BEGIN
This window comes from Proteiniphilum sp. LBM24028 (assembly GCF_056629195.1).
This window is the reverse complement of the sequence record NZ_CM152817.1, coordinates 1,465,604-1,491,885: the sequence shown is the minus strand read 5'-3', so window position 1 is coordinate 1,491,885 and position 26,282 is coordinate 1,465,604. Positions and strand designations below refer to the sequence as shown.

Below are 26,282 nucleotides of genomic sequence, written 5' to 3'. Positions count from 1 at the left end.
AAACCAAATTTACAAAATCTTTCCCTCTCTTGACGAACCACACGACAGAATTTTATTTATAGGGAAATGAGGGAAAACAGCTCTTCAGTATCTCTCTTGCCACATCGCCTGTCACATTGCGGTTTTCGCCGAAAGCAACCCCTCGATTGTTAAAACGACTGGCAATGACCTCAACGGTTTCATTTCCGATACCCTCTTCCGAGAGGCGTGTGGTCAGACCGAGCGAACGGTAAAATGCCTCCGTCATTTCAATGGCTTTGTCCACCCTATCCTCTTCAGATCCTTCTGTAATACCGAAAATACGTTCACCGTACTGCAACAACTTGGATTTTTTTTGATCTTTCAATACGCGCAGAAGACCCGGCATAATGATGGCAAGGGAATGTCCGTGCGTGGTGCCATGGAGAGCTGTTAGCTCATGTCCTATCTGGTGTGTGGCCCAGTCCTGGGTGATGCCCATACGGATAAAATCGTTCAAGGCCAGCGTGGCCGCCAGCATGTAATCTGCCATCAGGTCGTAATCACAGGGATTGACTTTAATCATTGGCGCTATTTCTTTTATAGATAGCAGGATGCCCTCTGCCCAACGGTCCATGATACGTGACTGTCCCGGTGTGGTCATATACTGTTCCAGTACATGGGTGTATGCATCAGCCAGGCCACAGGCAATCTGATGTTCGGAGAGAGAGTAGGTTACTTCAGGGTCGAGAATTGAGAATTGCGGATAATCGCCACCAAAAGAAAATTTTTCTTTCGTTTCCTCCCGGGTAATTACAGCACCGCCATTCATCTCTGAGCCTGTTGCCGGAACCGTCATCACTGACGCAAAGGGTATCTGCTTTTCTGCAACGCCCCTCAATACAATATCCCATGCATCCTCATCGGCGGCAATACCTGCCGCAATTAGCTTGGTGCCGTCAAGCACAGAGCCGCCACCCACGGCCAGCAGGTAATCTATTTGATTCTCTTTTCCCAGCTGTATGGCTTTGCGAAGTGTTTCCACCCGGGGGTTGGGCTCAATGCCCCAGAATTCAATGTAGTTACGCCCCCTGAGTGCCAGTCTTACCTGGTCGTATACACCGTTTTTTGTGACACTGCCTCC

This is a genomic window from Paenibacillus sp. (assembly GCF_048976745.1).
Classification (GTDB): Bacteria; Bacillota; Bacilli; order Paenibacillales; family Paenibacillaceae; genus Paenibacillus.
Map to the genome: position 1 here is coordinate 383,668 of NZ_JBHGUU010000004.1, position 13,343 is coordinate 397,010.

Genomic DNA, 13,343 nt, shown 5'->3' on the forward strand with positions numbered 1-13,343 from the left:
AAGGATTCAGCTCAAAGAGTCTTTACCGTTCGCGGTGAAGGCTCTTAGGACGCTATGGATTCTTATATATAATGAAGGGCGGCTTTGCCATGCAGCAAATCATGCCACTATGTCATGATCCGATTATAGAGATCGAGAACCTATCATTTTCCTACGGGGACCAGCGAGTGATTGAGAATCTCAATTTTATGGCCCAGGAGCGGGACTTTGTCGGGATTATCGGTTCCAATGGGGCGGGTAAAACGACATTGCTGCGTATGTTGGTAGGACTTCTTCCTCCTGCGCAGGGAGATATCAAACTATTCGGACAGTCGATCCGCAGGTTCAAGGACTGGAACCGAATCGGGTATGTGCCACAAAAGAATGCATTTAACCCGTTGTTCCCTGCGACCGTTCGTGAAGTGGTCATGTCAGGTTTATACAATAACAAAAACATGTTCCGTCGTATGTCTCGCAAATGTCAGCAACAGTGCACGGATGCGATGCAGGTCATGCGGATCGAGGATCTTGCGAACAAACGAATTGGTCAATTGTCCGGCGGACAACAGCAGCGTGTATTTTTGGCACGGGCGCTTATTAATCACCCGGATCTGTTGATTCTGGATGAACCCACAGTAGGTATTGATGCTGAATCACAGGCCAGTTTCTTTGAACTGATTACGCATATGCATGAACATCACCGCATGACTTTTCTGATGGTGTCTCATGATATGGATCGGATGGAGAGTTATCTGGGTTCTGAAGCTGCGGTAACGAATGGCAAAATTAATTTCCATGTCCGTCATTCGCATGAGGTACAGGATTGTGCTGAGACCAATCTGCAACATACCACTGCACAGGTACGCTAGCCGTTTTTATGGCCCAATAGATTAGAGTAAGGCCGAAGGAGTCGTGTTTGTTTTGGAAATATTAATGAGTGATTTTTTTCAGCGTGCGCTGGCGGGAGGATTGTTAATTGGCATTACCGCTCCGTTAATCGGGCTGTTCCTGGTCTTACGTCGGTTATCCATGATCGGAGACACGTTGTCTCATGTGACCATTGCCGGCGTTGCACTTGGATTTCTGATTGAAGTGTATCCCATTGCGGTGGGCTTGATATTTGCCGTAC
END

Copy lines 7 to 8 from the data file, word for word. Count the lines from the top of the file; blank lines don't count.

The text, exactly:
Map to the genome: position 1 here is coordinate 383,668 of NZ_JBHGUU010000004.1, position 13,343 is coordinate 397,010.

Genomic DNA, 13,343 nt, shown 5'->3' on the forward strand with positions numbered 1-13,343 from the left: